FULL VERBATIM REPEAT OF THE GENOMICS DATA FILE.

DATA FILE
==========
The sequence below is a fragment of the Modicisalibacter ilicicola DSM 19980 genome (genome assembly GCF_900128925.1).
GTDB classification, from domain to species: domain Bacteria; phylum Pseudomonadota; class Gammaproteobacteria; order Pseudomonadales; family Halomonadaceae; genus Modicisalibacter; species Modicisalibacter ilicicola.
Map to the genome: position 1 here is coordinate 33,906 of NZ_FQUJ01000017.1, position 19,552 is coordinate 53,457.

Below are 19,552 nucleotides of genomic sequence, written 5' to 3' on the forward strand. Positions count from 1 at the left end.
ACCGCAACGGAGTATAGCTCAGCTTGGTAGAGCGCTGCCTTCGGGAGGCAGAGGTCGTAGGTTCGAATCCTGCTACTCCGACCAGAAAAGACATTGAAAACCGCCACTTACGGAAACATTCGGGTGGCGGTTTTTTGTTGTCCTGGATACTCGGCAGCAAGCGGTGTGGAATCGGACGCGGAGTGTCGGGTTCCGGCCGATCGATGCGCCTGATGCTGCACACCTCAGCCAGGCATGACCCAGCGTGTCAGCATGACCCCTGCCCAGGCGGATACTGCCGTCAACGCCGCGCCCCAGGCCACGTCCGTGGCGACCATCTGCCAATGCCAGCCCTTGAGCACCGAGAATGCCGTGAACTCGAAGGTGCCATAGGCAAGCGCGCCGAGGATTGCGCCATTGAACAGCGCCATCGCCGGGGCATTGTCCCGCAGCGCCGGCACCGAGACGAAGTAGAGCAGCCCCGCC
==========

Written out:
The sequence below is a fragment of the Modicisalibacter ilicicola DSM 19980 genome (genome assembly GCF_900128925.1).
GTDB classification, from domain to species: domain Bacteria; phylum Pseudomonadota; class Gammaproteobacteria; order Pseudomonadales; family Halomonadaceae; genus Modicisalibacter; species Modicisalibacter ilicicola.
Map to the genome: position 1 here is coordinate 33,906 of NZ_FQUJ01000017.1, position 19,552 is coordinate 53,457.

Below are 19,552 nucleotides of genomic sequence, written 5' to 3' on the forward strand. Positions count from 1 at the left end.
ACCGCAACGGAGTATAGCTCAGCTTGGTAGAGCGCTGCCTTCGGGAGGCAGAGGTCGTAGGTTCGAATCCTGCTACTCCGACCAGAAAAGACATTGAAAACCGCCACTTACGGAAACATTCGGGTGGCGGTTTTTTGTTGTCCTGGATACTCGGCAGCAAGCGGTGTGGAATCGGACGCGGAGTGTCGGGTTCCGGCCGATCGATGCGCCTGATGCTGCACACCTCAGCCAGGCATGACCCAGCGTGTCAGCATGACCCCTGCCCAGGCGGATACTGCCGTCAACGCCGCGCCCCAGGCCACGTCCGTGGCGACCATCTGCCAATGCCAGCCCTTGAGCACCGAGAATGCCGTGAACTCGAAGGTGCCATAGGCAAGCGCGCCGAGGATTGCGCCATTGAACAGCGCCATCGCCGGGGCATTGTCCCGCAGCGCCGGCACCGAGACGAAGTAGAGCAGCCCCGCC